• Limit the going out and don’t go mad – OK, the first few weeks at uni are likely to be fuelled by parties, discount entry wristbands and the discovery of what a bar crawl really is.  I know some people who save up over the Summer for one last week or two of freedom – that’s fair enough.  However, when the work starts you need to settle down and hit the nightclubs less.  Not only will it help your learning, I guarantee it’ll save you money.  As a rule of thumb, avoid VIP sections of clubs (they do the same drinks in a quieter area for 3 times the price!) and watch out for ‘glamorous’ sounding names… In Lincoln one night run is entitled “Entourage” – it’s the same as another night but with ramped up drinks prices.  Don’t fall for it.

  • A cash world really is a better world – Once you’ve got your money in your account, withdraw the money from a cash point and find somewhere safe to put the plastic.  That way, it’ll remove any temptation to withdraw more money out later… or commit the cardinal sin of student nights out and pay for drinks on a card when you run out of cash… (I deny everything.)

  • Get a job – if you want to have a more relaxed approach to uni life or are prepared to spend a little more, consider getting a job.  No, I don’t want to hear moans from students who say that there aren’t any jobs…. where there is a student market there will be jobs.  Supermarkets, offices and bars will all take you, even your Student Union will have paid work going.  Where there are nightclubs there will be promotional work to be done (making you instantly the most popular person about) and many other places.  Getting a job eases financial strain on your day-to-day living and can even help you save for the future.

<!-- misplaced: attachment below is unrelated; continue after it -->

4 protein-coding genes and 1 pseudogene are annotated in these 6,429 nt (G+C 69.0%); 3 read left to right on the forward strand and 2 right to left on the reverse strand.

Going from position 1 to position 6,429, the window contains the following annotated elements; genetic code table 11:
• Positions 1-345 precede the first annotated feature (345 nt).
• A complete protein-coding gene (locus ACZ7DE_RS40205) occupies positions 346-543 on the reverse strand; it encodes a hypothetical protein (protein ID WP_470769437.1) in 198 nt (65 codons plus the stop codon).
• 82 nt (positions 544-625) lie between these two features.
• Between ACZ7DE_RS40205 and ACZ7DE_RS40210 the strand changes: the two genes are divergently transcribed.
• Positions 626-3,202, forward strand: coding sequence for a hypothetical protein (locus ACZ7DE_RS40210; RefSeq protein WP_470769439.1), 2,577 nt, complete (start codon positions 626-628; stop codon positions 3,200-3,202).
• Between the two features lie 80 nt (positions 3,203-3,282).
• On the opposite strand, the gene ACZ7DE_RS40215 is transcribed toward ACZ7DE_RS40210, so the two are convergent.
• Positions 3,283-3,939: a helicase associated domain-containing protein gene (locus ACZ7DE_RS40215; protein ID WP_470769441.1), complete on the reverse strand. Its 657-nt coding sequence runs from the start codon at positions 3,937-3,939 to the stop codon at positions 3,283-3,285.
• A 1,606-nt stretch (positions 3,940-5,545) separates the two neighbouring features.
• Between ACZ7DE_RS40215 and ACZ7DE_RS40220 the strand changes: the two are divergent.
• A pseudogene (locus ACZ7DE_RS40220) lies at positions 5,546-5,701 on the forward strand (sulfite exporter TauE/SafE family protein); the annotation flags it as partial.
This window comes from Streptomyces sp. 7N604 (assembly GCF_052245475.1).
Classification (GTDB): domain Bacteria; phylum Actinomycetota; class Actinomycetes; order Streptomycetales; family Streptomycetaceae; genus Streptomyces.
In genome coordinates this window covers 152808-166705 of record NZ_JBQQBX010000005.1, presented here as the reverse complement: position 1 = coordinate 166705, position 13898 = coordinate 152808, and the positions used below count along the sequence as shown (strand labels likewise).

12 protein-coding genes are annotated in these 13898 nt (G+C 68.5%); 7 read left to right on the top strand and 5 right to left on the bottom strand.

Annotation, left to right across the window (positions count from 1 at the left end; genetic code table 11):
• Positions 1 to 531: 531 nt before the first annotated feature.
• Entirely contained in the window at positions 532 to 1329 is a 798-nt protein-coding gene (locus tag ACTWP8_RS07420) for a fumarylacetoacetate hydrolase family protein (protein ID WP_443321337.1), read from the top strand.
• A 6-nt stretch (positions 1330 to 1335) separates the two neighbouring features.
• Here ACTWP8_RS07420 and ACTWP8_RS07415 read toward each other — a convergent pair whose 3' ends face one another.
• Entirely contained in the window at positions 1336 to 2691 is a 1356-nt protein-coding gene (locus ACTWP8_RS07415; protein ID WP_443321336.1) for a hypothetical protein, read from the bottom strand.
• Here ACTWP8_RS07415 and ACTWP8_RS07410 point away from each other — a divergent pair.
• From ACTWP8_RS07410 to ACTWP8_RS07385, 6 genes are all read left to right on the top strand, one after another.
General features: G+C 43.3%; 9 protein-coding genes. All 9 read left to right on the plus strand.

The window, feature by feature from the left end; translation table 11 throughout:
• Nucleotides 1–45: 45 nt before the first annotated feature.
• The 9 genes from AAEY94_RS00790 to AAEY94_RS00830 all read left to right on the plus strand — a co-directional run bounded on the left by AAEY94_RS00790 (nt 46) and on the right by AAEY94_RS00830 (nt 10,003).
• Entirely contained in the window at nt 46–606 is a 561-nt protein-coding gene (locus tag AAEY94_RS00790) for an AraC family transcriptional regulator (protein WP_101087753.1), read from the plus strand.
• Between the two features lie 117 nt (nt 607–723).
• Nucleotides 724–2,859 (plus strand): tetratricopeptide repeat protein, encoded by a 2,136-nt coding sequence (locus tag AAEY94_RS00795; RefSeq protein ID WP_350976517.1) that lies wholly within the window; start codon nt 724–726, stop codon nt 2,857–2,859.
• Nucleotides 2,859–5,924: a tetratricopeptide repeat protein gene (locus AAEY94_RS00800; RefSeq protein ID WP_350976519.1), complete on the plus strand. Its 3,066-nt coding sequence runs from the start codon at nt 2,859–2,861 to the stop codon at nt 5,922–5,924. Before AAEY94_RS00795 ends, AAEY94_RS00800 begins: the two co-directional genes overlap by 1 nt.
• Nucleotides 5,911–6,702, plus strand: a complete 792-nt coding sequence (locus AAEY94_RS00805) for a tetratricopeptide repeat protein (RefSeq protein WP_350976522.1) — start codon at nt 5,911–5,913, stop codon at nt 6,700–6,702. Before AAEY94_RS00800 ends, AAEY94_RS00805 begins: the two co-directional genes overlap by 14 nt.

3 Comments

3 Responses to “Poor student at university? 5 tips to get budgeting right”

  1. Scott

    Some good points, agree with limiting spending when going out but it may not always happen like that! Overall really good tips for uni students like myself and could make another point that when you go out leave the cards at home and just take cash.

    Reply (4) (0)
  2. Manuela Theissen

    Being poor should not stop a student from doing well in college. However, being financially restricted would mean that a student is limited with the actions he or she could take to be able to achieve success. After all, college success is dependent not only on the amount of knowledge, skills and determination, but also resources. The five tips enumerated above could really be helpful to students who are really tight on their budget, especially if they come from families who are financially challenged. While there are many opportunities for a student to earn while in college, such work could limit his or her to accomplish his or her academic tasks and activities. Being poor is a challenge indeed.

    Reply (5) (0)
  3. Colin Hautman

    I really enjoyed reading your “Money tight? Choose budget – literally” — It was hilarious and very truthful!! I have always noticed that the cheaper things are not in direct eyesight but that you need to scour what has fallen towards the bottom for the cheapest goods! Check out my website TheRamenBudget dot com for my personal college savings tips…

    Reply (1) (0)